Tinkering with concepts of bridge design and principles of structural engineering is something students can explore alone or in teams, and summer is a great time to gather household supplies, and see what works. Bridge building offers a creative activity, a brain teaser, and an engineering project all wrapped up in one. Make it a challenge! Which kind of bridge is strongest? How can you test bridge strength? How can various kinds of bridges be reinforced to increase their strength? Which type of bridge holds up best in an earthquake? How wide can the bridge be before and remain strong?

In Action

For hands-on fun with bridges and an introduction to structural design, check out the following Science Buddies science fair project ideas:

Blow: From Marshmallows to Microbes

The parts of a woodwind instrument, like the clarinet reed and mouthpiece shown above, could turn the band into a bacterial hotspot! Photo: James Eaton-Lee Njan Wikipedia.

At Maker Faire a few weeks ago, I wandered with my kids through a maze of techno-geeky wonderment. We started our day-long exploration of things that lie at the intersection of science, art, and DIY with a roundup of scuttling, skittering, line-following, light-seeking bots. They might not be useful around the house, but there was plenty of simple robotics wow-factor to go around. Solar-powered, light- or color-sensing, motion-detecting... there were a bevy of bots to explore—and numerous opportunities to remind my young inventors, "See, you could program your Mindstorms® to do something like that."

Zigzagging around a corner, we ended up in front of the Howtoons booth. If you've poked around the Science Buddies directory of Project Ideas, you might have run into the Do Submarines Need Fins? project from the Aerodynamics & Hydrodynamics area. The project is based on Howtoons' illustrated Soda Bottle Sub engineering project. I am a big fan of the graphic novel format (yep, adults read them, too), and it's great to see the quality (and quantity!) comic-style work HowToons is doing illustrating science projects.

As we stood there looking at the samples on their table, the guy behind the table took a split-second look at my 7-year-old and pulled out a shiny white beauty of a PVC-pipe-based marshmallow shooter.

screenshot from Howtoons
Image: Howtoons

The marshmallow shooter is a classic HowToons illustrated design project, and he was quick to show off the admirable distance he could launch a marshmallow into the crowd (a belated "oops" to the lady in blue fifty yards or so away!). My little guy, saucer-eyed at the thought of beaning tons of unsuspecting people with squishy white pellets, and a veteran in the marshmallow shooter world, was quick to ask, "Can I try it?"

He couldn't try it, of course, because to use a marshmallow shooter, you have to put your mouth to one open end of the tubing and blow, the air making a rapid circuit through the pipes to propel the marshmallow out the other open end. Right... it was covered in mouth germs and filled with droplets of spit. Bottom line: marshmallow shooters should not be shared.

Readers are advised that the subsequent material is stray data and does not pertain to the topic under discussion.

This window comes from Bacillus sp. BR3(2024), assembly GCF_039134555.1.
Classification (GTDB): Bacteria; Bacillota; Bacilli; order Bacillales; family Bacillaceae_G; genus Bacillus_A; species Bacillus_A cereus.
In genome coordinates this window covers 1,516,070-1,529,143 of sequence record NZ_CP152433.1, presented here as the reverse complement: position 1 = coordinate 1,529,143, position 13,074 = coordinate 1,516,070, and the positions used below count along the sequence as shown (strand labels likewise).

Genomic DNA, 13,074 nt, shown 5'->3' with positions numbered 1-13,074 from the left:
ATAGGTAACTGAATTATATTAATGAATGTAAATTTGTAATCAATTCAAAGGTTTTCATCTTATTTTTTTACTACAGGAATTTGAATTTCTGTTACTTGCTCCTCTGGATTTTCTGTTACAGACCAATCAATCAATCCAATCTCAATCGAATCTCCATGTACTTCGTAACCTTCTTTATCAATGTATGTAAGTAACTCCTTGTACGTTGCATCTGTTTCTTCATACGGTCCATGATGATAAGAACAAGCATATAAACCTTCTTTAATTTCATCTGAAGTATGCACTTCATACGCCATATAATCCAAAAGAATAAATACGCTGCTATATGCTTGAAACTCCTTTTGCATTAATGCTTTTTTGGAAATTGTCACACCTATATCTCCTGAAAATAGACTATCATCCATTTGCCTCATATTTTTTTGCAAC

The HowToons guy explained that. (Maker Faire folks get plenty of practice explaining things to a curious but sometimes unknowing or young crowd!) I reinforced the germ-laded explanation. And we moved along.

With or without the chance to blow marshmallows, there was plenty to see! And the chance to push buttons and send gigantic fireballs shooting out of the top of a variety of devices once outside was enough to divert even a seven-year-old.

Making Connections

A few days after Maker Faire, I spotted a story at ScienceNews that brought the marshmallow shooter moment to mind: "Don't share that clarinet: Bacteria can linger on woodwind instruments for days." Hinging on recent findings from a team of microbiologists at Tufts University School of Medicine in Boston, the story notes that microbes linger longer on certain types of instruments than others. In particular, instruments that use a reed (a type of cane) harbor bacteria longer than instruments made of metal.

Another recent report in Science Daily also cites the lasting power of bacteria on instruments, both woodwind and brass. A study of 13 instruments that hadn't been played in at least a week turned up a whopping 422 kinds of bacteria.

While similar, the two reports seem to differ in terms of the "importance" of knowing that the band can be a microbial hotspot, and the findings do not conclusively indicate that sharing a woodwind contributes to the spread of germs between players. Even so, I'm figuring that sharing marshmallow shooters might be a safer bet!

Making it Your Own

Whether you're in the band or just want to know your risk factor with PVC piping, exploring the lifespan of microbes on instruments — or other blow-based apparatuses — is something that could be worthy of a DIY science project. Our Microbiology Techniques & Tips can help as you think about designing your own experimental procedure.

  • Curious about the difference between the lifespan of bacteria on reed-based instruments compared to metal ones? It may have something to do with the oligodynamic effect. You can learn more about the toxic effect of certain metals on bacteria in the Is the Gold in My Jewelry Real? project.
  • Got a novel idea for helping quickly, easily, and reliably disinfect instruments? Take a look at the Engineering Design Guide and get started developing and testing your solution! (See here for a list of standard approaches to cleaning instruments.)
  • Wondering if you can build a bot or program your LEGO® Mindstorms to use marshmallows? Get building with the Go, Gadget, Go! Building Robots with LEGO┬« Mindstorms┬« project. How far can your bot throw?

We want to see what you come up with!